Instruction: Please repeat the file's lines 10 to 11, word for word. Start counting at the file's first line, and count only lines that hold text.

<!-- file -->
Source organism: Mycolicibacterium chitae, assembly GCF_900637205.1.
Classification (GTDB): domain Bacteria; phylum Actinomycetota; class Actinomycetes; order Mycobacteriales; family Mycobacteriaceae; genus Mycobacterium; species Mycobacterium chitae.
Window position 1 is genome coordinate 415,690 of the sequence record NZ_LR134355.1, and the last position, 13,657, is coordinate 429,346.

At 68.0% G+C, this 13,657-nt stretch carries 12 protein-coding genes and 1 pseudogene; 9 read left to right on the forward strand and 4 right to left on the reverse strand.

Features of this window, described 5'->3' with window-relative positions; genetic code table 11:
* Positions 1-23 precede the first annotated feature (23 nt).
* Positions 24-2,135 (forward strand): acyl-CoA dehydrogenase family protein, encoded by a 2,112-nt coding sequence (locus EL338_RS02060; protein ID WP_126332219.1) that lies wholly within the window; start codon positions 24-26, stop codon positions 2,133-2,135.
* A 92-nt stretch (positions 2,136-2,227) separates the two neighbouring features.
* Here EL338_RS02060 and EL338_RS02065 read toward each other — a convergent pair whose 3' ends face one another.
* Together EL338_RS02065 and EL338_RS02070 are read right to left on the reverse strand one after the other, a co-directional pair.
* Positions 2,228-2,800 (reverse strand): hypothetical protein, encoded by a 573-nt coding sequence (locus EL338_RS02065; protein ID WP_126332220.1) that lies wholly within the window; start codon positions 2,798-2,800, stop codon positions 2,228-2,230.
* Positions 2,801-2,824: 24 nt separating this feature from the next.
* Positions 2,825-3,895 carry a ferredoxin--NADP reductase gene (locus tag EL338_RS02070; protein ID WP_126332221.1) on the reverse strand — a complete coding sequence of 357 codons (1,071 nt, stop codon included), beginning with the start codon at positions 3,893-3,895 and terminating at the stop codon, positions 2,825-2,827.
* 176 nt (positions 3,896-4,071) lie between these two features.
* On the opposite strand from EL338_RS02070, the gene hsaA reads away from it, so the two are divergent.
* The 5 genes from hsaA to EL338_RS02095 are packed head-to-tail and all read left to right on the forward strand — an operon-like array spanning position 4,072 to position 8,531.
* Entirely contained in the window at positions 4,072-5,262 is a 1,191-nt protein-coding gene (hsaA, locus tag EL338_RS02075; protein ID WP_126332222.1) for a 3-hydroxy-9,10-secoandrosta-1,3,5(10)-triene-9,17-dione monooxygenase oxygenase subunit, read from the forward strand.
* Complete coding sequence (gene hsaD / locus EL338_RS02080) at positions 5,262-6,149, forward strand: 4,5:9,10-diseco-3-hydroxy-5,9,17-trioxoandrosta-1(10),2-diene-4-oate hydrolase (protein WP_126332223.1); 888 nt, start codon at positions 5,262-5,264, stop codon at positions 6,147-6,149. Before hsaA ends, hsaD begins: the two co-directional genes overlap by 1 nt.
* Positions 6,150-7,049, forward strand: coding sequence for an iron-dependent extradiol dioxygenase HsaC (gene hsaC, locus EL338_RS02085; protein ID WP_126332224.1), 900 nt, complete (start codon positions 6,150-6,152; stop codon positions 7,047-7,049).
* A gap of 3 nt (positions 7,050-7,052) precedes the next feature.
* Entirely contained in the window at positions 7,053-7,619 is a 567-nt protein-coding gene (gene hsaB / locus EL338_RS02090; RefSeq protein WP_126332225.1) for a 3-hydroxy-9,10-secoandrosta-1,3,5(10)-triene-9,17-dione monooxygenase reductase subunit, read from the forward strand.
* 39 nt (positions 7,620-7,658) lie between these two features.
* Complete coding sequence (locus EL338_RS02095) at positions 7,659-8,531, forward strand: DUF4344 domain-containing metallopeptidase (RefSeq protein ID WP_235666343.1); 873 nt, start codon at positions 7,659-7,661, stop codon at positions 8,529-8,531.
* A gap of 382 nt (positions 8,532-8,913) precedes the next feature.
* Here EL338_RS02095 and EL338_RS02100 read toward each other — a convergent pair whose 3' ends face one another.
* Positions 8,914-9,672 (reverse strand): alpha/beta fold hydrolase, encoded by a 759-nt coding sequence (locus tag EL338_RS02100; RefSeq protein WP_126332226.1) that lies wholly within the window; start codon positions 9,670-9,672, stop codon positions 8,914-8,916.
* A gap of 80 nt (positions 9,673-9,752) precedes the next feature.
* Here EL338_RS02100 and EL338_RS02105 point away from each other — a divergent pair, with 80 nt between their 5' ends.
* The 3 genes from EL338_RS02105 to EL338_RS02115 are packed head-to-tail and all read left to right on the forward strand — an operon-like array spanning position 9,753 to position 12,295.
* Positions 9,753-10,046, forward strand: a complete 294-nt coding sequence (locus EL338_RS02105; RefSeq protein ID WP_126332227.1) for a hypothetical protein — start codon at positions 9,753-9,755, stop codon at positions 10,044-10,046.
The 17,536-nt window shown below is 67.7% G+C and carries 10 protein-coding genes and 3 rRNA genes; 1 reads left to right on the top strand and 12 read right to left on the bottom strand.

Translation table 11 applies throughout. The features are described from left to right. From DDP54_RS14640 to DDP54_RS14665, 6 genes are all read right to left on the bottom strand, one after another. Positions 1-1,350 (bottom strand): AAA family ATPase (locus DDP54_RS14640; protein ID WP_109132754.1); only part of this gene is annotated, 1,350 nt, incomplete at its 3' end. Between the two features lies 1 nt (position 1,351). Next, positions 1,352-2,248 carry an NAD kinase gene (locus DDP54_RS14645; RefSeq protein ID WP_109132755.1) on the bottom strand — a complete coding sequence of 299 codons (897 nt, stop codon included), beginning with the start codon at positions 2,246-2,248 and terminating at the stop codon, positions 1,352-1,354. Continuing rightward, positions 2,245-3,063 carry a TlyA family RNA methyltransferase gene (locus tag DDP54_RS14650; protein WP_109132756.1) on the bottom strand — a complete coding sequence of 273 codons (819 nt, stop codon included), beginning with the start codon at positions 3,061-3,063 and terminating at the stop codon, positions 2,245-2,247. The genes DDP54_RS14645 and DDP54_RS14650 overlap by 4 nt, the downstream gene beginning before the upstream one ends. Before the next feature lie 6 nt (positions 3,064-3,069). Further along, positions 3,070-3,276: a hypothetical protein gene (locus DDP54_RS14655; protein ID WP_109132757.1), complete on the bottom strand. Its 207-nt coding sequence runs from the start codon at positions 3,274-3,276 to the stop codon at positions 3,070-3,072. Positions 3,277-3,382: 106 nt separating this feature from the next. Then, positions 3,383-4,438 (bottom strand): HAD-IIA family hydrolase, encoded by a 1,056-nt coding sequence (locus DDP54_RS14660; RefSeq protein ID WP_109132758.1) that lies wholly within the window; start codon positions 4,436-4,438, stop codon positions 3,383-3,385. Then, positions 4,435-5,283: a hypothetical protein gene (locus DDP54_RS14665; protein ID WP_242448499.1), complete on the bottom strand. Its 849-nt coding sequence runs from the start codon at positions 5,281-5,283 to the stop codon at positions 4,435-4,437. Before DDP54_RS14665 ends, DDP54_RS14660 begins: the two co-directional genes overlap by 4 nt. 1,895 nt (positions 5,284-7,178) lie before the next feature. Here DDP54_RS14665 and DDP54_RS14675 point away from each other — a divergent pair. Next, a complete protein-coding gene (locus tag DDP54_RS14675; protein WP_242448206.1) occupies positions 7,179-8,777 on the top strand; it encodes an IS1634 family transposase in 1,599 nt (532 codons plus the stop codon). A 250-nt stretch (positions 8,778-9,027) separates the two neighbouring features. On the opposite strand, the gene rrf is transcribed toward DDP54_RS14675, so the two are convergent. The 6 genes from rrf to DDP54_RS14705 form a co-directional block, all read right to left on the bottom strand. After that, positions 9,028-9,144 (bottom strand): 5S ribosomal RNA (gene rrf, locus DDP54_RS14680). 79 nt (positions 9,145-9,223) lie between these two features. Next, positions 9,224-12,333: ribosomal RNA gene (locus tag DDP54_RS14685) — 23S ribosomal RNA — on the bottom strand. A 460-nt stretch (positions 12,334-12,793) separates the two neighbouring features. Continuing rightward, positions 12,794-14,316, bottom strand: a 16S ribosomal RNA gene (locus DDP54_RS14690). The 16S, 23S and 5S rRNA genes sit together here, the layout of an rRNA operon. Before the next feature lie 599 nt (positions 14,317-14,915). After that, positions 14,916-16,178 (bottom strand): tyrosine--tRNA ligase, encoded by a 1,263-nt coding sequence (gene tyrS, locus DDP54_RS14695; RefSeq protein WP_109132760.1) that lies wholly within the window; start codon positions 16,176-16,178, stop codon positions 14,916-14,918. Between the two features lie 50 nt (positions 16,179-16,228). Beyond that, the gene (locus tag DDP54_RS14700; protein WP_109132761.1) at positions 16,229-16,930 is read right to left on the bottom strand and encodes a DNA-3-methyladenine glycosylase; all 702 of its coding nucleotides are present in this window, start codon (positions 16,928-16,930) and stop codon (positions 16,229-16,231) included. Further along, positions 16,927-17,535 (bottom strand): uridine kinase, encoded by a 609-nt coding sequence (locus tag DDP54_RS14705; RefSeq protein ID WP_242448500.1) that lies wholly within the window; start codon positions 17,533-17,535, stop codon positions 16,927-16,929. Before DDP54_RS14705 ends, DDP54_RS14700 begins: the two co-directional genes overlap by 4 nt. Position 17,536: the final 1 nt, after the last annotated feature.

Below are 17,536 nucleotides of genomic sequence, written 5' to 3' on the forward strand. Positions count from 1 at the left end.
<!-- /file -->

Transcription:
* Together EL338_RS02065 and EL338_RS02070 are read right to left on the reverse strand one after the other, a co-directional pair.
* Positions 2,228-2,800 (reverse strand): hypothetical protein, encoded by a 573-nt coding sequence (locus EL338_RS02065; protein ID WP_126332220.1) that lies wholly within the window; start codon positions 2,798-2,800, stop codon positions 2,228-2,230.